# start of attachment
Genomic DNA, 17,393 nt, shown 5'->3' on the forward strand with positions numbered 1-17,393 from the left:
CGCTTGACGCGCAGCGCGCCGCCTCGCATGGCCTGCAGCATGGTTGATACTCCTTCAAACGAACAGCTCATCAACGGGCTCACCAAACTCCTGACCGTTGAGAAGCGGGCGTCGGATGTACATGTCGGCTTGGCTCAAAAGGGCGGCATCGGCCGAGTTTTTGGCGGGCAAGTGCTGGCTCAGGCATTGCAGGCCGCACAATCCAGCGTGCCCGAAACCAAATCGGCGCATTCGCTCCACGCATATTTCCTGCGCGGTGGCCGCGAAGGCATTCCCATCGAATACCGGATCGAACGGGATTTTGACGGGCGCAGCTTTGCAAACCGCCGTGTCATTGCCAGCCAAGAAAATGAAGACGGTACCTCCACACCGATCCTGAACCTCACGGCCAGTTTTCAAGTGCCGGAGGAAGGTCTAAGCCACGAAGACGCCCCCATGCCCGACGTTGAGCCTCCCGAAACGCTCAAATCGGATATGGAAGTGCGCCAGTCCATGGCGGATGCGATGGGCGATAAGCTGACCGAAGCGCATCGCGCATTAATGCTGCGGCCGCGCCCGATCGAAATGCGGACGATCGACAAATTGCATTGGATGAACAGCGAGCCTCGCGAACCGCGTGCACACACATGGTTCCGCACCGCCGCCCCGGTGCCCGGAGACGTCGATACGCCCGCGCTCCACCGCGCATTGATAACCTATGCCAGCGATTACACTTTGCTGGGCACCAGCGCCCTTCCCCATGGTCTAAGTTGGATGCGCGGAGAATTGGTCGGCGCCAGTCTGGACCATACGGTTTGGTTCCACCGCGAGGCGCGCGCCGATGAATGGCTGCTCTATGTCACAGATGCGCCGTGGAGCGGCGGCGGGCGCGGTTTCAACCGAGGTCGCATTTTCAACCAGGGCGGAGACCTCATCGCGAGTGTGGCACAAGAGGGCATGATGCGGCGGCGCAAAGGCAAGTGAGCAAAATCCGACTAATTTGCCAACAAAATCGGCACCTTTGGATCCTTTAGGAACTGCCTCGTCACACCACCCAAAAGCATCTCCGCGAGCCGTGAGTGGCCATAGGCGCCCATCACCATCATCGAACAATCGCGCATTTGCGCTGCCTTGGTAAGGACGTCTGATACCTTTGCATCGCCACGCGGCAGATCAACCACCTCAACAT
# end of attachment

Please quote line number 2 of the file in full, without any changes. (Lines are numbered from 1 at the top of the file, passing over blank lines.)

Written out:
CGCTTGACGCGCAGCGCGCCGCCTCGCATGGCCTGCAGCATGGTTGATACTCCTTCAAACGAACAGCTCATCAACGGGCTCACCAAACTCCTGACCGTTGAGAAGCGGGCGTCGGATGTACATGTCGGCTTGGCTCAAAAGGGCGGCATCGGCCGAGTTTTTGGCGGGCAAGTGCTGGCTCAGGCATTGCAGGCCGCACAATCCAGCGTGCCCGAAACCAAATCGGCGCATTCGCTCCACGCATATTTCCTGCGCGGTGGCCGCGAAGGCATTCCCATCGAATACCGGATCGAACGGGATTTTGACGGGCGCAGCTTTGCAAACCGCCGTGTCATTGCCAGCCAAGAAAATGAAGACGGTACCTCCACACCGATCCTGAACCTCACGGCCAGTTTTCAAGTGCCGGAGGAAGGTCTAAGCCACGAAGACGCCCCCATGCCCGACGTTGAGCCTCCCGAAACGCTCAAATCGGATATGGAAGTGCGCCAGTCCATGGCGGATGCGATGGGCGATAAGCTGACCGAAGCGCATCGCGCATTAATGCTGCGGCCGCGCCCGATCGAAATGCGGACGATCGACAAATTGCATTGGATGAACAGCGAGCCTCGCGAACCGCGTGCACACACATGGTTCCGCACCGCCGCCCCGGTGCCCGGAGACGTCGATACGCCCGCGCTCCACCGCGCATTGATAACCTATGCCAGCGATTACACTTTGCTGGGCACCAGCGCCCTTCCCCATGGTCTAAGTTGGATGCGCGGAGAATTGGTCGGCGCCAGTCTGGACCATACGGTTTGGTTCCACCGCGAGGCGCGCGCCGATGAATGGCTGCTCTATGTCACAGATGCGCCGTGGAGCGGCGGCGGGCGCGGTTTCAACCGAGGTCGCATTTTCAACCAGGGCGGAGACCTCATCGCGAGTGTGGCACAAGAGGGCATGATGCGGCGGCGCAAAGGCAAGTGAGCAAAATCCGACTAATTTGCCAACAAAATCGGCACCTTTGGATCCTTTAGGAACTGCCTCGTCACACCACCCAAAAGCATCTCCGCGAGCCGTGAGTGGCCATAGGCGCCCATCACCATCATCGAACAATCGCGCATTTGCGCTGCCTTGGTAAGGACGTCTGATACCTTTGCATCGCCACGCGGCAGATCAACCACCTCAACAT